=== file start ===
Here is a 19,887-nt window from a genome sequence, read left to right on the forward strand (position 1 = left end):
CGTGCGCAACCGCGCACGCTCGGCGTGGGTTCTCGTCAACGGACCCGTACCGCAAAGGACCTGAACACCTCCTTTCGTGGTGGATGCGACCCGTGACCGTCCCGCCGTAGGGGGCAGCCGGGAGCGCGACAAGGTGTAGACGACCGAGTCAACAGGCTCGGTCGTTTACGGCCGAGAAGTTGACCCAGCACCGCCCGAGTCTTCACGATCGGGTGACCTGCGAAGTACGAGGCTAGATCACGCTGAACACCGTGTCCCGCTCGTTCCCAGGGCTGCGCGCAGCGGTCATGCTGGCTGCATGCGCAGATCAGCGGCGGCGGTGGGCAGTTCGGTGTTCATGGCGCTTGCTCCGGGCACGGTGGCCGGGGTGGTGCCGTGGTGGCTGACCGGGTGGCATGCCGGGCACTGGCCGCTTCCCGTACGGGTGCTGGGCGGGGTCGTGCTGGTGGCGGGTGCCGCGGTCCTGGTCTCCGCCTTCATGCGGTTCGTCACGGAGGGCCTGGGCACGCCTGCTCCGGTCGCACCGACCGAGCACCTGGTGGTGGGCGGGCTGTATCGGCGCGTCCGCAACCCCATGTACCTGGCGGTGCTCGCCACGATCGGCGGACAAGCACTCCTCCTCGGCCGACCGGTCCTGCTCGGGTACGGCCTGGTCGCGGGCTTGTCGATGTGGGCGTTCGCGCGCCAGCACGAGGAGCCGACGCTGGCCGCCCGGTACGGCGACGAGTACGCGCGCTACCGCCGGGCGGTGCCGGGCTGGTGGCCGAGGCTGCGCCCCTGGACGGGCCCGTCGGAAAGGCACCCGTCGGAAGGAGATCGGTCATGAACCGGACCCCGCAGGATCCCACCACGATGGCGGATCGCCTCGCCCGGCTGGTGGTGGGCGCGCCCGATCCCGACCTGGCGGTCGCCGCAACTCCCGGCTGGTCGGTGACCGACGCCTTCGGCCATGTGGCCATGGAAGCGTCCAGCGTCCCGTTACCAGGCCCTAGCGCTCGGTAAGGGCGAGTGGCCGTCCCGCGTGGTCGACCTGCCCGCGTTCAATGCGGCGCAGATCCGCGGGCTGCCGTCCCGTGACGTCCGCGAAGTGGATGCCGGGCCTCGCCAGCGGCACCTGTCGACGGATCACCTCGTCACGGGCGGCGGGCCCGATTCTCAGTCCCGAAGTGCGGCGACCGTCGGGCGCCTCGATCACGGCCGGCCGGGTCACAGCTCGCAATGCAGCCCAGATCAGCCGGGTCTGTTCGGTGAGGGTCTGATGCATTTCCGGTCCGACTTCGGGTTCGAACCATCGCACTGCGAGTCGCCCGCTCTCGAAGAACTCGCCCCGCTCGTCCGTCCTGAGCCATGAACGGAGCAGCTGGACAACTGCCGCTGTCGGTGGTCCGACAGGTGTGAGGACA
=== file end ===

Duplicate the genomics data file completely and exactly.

Here is a 19,887-nt window from a genome sequence, read left to right on the forward strand (position 1 = left end):
CGTGCGCAACCGCGCACGCTCGGCGTGGGTTCTCGTCAACGGACCCGTACCGCAAAGGACCTGAACACCTCCTTTCGTGGTGGATGCGACCCGTGACCGTCCCGCCGTAGGGGGCAGCCGGGAGCGCGACAAGGTGTAGACGACCGAGTCAACAGGCTCGGTCGTTTACGGCCGAGAAGTTGACCCAGCACCGCCCGAGTCTTCACGATCGGGTGACCTGCGAAGTACGAGGCTAGATCACGCTGAACACCGTGTCCCGCTCGTTCCCAGGGCTGCGCGCAGCGGTCATGCTGGCTGCATGCGCAGATCAGCGGCGGCGGTGGGCAGTTCGGTGTTCATGGCGCTTGCTCCGGGCACGGTGGCCGGGGTGGTGCCGTGGTGGCTGACCGGGTGGCATGCCGGGCACTGGCCGCTTCCCGTACGGGTGCTGGGCGGGGTCGTGCTGGTGGCGGGTGCCGCGGTCCTGGTCTCCGCCTTCATGCGGTTCGTCACGGAGGGCCTGGGCACGCCTGCTCCGGTCGCACCGACCGAGCACCTGGTGGTGGGCGGGCTGTATCGGCGCGTCCGCAACCCCATGTACCTGGCGGTGCTCGCCACGATCGGCGGACAAGCACTCCTCCTCGGCCGACCGGTCCTGCTCGGGTACGGCCTGGTCGCGGGCTTGTCGATGTGGGCGTTCGCGCGCCAGCACGAGGAGCCGACGCTGGCCGCCCGGTACGGCGACGAGTACGCGCGCTACCGCCGGGCGGTGCCGGGCTGGTGGCCGAGGCTGCGCCCCTGGACGGGCCCGTCGGAAAGGCACCCGTCGGAAGGAGATCGGTCATGAACCGGACCCCGCAGGATCCCACCACGATGGCGGATCGCCTCGCCCGGCTGGTGGTGGGCGCGCCCGATCCCGACCTGGCGGTCGCCGCAACTCCCGGCTGGTCGGTGACCGACGCCTTCGGCCATGTGGCCATGGAAGCGTCCAGCGTCCCGTTACCAGGCCCTAGCGCTCGGTAAGGGCGAGTGGCCGTCCCGCGTGGTCGACCTGCCCGCGTTCAATGCGGCGCAGATCCGCGGGCTGCCGTCCCGTGACGTCCGCGAAGTGGATGCCGGGCCTCGCCAGCGGCACCTGTCGACGGATCACCTCGTCACGGGCGGCGGGCCCGATTCTCAGTCCCGAAGTGCGGCGACCGTCGGGCGCCTCGATCACGGCCGGCCGGGTCACAGCTCGCAATGCAGCCCAGATCAGCCGGGTCTGTTCGGTGAGGGTCTGATGCATTTCCGGTCCGACTTCGGGTTCGAACCATCGCACTGCGAGTCGCCCGCTCTCGAAGAACTCGCCCCGCTCGTCCGTCCTGAGCCATGAACGGAGCAGCTGGACAACTGCCGCTGTCGGTGGTCCGACAGGTGTGAGGACA